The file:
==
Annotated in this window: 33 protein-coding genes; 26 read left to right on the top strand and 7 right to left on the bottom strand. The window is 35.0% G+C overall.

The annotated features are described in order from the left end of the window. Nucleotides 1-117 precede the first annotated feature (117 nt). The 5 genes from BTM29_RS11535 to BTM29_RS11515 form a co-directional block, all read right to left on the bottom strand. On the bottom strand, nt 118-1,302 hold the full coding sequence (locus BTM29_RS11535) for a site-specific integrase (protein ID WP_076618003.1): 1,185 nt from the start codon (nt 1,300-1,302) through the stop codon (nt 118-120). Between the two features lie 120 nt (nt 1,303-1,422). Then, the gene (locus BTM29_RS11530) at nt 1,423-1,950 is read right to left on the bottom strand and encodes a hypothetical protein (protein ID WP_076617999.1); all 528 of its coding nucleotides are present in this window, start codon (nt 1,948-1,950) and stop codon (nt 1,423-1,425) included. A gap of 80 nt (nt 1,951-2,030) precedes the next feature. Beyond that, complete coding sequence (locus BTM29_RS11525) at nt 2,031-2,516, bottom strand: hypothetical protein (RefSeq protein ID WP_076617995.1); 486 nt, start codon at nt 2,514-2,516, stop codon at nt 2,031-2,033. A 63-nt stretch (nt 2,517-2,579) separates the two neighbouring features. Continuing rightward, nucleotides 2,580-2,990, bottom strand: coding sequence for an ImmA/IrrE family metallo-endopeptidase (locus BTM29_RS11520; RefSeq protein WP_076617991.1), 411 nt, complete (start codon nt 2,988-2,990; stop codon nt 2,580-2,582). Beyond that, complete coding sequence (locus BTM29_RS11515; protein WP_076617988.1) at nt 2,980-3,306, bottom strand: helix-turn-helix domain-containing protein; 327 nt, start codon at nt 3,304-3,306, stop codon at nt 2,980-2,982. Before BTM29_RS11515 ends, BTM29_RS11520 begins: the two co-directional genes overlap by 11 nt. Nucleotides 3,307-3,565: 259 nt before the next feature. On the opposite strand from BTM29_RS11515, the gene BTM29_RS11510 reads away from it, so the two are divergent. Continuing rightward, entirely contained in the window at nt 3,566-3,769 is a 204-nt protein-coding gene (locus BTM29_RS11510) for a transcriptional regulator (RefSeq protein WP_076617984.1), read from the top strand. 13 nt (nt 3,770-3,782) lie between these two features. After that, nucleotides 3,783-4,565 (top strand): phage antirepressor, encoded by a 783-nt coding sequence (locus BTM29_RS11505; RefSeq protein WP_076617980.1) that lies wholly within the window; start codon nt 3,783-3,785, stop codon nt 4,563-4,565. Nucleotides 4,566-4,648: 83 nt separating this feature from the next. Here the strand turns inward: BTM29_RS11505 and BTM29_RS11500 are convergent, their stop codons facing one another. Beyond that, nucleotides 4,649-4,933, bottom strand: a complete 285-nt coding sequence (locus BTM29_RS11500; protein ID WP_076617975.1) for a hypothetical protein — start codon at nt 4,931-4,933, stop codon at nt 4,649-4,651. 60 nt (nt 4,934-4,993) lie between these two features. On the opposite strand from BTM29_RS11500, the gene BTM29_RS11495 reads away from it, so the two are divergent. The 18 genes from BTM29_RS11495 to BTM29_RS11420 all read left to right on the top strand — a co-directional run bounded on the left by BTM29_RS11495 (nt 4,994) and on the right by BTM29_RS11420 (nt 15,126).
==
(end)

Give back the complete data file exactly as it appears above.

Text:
Annotated in this window: 33 protein-coding genes; 26 read left to right on the top strand and 7 right to left on the bottom strand. The window is 35.0% G+C overall.

The annotated features are described in order from the left end of the window. Nucleotides 1-117 precede the first annotated feature (117 nt). The 5 genes from BTM29_RS11535 to BTM29_RS11515 form a co-directional block, all read right to left on the bottom strand. On the bottom strand, nt 118-1,302 hold the full coding sequence (locus BTM29_RS11535) for a site-specific integrase (protein ID WP_076618003.1): 1,185 nt from the start codon (nt 1,300-1,302) through the stop codon (nt 118-120). Between the two features lie 120 nt (nt 1,303-1,422). Then, the gene (locus BTM29_RS11530) at nt 1,423-1,950 is read right to left on the bottom strand and encodes a hypothetical protein (protein ID WP_076617999.1); all 528 of its coding nucleotides are present in this window, start codon (nt 1,948-1,950) and stop codon (nt 1,423-1,425) included. A gap of 80 nt (nt 1,951-2,030) precedes the next feature. Beyond that, complete coding sequence (locus BTM29_RS11525) at nt 2,031-2,516, bottom strand: hypothetical protein (RefSeq protein ID WP_076617995.1); 486 nt, start codon at nt 2,514-2,516, stop codon at nt 2,031-2,033. A 63-nt stretch (nt 2,517-2,579) separates the two neighbouring features. Continuing rightward, nucleotides 2,580-2,990, bottom strand: coding sequence for an ImmA/IrrE family metallo-endopeptidase (locus BTM29_RS11520; RefSeq protein WP_076617991.1), 411 nt, complete (start codon nt 2,988-2,990; stop codon nt 2,580-2,582). Beyond that, complete coding sequence (locus BTM29_RS11515; protein WP_076617988.1) at nt 2,980-3,306, bottom strand: helix-turn-helix domain-containing protein; 327 nt, start codon at nt 3,304-3,306, stop codon at nt 2,980-2,982. Before BTM29_RS11515 ends, BTM29_RS11520 begins: the two co-directional genes overlap by 11 nt. Nucleotides 3,307-3,565: 259 nt before the next feature. On the opposite strand from BTM29_RS11515, the gene BTM29_RS11510 reads away from it, so the two are divergent. Continuing rightward, entirely contained in the window at nt 3,566-3,769 is a 204-nt protein-coding gene (locus BTM29_RS11510) for a transcriptional regulator (RefSeq protein WP_076617984.1), read from the top strand. 13 nt (nt 3,770-3,782) lie between these two features. After that, nucleotides 3,783-4,565 (top strand): phage antirepressor, encoded by a 783-nt coding sequence (locus BTM29_RS11505; RefSeq protein WP_076617980.1) that lies wholly within the window; start codon nt 3,783-3,785, stop codon nt 4,563-4,565. Nucleotides 4,566-4,648: 83 nt separating this feature from the next. Here the strand turns inward: BTM29_RS11505 and BTM29_RS11500 are convergent, their stop codons facing one another. Beyond that, nucleotides 4,649-4,933, bottom strand: a complete 285-nt coding sequence (locus BTM29_RS11500; protein ID WP_076617975.1) for a hypothetical protein — start codon at nt 4,931-4,933, stop codon at nt 4,649-4,651. 60 nt (nt 4,934-4,993) lie between these two features. On the opposite strand from BTM29_RS11500, the gene BTM29_RS11495 reads away from it, so the two are divergent. The 18 genes from BTM29_RS11495 to BTM29_RS11420 all read left to right on the top strand — a co-directional run bounded on the left by BTM29_RS11495 (nt 4,994) and on the right by BTM29_RS11420 (nt 15,126).